Another chink in the internet’s armor was uncovered this week, prompting Microsoft to release a critical patch to protect as many as one billion Windows users from hackers, who potentially have the capability to take complete control of a user’s computer.
While it’s not out of the ordinary for software companies to release patches to combat exploits used by viruses or other malware, this most recent security incident was classified as a “critical vulnerability,” Microsoft’s highest rated threat. Without the fix, “an attacker could then install programs, view, change, or delete data, or create new accounts with full user rights,” according to the company.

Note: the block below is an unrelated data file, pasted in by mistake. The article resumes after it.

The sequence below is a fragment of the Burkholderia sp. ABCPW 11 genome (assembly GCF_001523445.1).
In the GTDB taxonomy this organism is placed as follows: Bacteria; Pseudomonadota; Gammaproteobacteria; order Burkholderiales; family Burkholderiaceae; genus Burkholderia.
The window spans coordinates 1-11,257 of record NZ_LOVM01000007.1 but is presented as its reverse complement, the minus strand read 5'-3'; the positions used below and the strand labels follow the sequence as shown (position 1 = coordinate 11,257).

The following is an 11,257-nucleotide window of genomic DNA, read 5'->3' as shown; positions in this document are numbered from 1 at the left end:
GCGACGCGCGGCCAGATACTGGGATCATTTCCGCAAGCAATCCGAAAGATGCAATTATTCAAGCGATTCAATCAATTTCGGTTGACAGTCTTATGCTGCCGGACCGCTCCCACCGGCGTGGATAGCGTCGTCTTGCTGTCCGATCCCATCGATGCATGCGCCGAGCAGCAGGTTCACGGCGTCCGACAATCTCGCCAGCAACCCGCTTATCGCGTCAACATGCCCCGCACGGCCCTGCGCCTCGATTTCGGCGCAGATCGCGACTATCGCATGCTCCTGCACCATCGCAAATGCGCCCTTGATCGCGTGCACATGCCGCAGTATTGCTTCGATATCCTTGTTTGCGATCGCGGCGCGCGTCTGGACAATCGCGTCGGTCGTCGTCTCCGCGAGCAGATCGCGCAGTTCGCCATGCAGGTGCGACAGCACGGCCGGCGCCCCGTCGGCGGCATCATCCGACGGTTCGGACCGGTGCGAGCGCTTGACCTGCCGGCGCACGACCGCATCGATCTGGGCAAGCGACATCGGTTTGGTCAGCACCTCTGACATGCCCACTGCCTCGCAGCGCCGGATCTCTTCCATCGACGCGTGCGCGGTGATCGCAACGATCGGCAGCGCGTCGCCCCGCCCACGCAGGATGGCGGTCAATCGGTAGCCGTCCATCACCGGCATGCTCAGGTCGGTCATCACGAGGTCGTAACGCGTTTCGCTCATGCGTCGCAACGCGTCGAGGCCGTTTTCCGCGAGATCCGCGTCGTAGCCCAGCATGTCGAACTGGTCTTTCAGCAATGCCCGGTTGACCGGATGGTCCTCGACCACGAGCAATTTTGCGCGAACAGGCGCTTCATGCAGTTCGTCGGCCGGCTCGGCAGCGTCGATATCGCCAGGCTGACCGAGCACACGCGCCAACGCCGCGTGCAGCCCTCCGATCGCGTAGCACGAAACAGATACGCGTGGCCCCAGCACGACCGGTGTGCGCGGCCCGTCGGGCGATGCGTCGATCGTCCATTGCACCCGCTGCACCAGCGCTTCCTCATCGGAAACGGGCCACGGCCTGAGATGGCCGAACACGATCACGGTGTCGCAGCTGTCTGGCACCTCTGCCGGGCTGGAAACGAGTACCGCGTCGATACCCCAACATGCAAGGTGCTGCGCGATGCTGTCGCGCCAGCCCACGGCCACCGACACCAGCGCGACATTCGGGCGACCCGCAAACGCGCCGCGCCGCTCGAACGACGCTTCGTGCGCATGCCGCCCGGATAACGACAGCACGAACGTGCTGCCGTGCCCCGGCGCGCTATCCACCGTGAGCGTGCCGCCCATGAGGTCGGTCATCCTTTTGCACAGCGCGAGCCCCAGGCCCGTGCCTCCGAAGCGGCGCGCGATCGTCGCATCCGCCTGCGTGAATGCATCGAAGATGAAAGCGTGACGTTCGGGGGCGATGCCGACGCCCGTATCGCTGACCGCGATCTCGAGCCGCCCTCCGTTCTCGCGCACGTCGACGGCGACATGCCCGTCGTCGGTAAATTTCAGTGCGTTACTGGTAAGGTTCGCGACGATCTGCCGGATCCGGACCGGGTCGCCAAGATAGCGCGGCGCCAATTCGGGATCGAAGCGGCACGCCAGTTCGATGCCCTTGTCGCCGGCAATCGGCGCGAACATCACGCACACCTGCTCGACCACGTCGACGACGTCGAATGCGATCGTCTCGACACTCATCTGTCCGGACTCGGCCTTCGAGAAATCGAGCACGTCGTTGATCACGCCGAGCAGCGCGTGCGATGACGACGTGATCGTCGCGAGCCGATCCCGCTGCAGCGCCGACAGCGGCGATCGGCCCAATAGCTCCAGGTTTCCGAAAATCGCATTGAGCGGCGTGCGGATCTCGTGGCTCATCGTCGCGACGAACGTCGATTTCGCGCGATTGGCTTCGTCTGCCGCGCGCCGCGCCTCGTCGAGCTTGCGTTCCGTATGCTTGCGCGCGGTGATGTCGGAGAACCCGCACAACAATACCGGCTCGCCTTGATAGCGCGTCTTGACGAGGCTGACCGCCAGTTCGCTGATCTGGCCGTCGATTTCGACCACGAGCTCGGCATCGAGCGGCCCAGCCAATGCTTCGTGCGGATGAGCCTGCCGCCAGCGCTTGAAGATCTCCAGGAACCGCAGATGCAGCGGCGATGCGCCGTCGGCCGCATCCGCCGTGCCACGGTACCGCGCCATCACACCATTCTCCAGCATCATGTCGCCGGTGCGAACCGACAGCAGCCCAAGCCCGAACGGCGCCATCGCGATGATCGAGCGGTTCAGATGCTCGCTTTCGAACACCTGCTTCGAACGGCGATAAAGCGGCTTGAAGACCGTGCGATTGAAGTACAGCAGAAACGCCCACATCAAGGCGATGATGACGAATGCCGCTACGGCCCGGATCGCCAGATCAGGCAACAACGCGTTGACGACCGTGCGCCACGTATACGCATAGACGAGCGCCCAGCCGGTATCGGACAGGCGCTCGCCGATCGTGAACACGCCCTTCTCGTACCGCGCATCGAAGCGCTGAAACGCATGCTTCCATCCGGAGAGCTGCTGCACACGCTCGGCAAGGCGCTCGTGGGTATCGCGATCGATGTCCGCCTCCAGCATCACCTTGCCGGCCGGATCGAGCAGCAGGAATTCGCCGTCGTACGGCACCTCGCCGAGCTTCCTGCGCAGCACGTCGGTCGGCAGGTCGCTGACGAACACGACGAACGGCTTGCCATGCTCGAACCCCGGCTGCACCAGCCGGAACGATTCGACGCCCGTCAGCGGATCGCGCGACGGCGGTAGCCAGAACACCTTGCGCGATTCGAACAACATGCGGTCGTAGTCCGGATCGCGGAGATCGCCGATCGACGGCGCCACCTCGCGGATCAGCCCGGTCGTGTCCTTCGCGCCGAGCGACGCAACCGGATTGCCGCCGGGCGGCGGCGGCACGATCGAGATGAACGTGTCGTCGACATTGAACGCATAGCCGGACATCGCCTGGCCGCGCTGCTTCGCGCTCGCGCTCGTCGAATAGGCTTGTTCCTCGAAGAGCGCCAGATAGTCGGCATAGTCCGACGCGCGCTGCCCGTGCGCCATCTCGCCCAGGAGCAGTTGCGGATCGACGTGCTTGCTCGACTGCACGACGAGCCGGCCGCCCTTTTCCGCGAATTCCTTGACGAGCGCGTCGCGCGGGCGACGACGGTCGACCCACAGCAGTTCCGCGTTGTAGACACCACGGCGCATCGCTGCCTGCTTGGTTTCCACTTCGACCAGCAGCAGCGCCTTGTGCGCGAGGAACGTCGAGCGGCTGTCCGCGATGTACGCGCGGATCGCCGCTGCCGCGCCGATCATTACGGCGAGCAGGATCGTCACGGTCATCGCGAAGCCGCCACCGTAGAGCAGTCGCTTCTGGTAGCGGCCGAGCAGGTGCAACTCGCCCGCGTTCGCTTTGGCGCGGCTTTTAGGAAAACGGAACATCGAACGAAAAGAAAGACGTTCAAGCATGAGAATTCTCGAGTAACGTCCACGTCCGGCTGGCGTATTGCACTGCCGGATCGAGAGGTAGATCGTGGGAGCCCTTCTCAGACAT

Basically, the breach happens if a user – running Windows Vista, Windows 7, Windows 8 or 8.1, or Windows RT – opens an infected document or goes to a website with vulnerable OpenType fonts – which are a font file type created by Adobe and Microsoft.
The good news in all of this is that computer users that use a Managed Service Provider, such as The Network Support Company, will probably never even be aware of the issue and they’ll be immediately protected from it. If they have something similar to TNSC’s AssistIT or SimplifyIT agreement, the patch has probably already been installed on their machines. That’s because, under these agreements, MSPs manage the Microsoft patching of clients’ servers and workstations.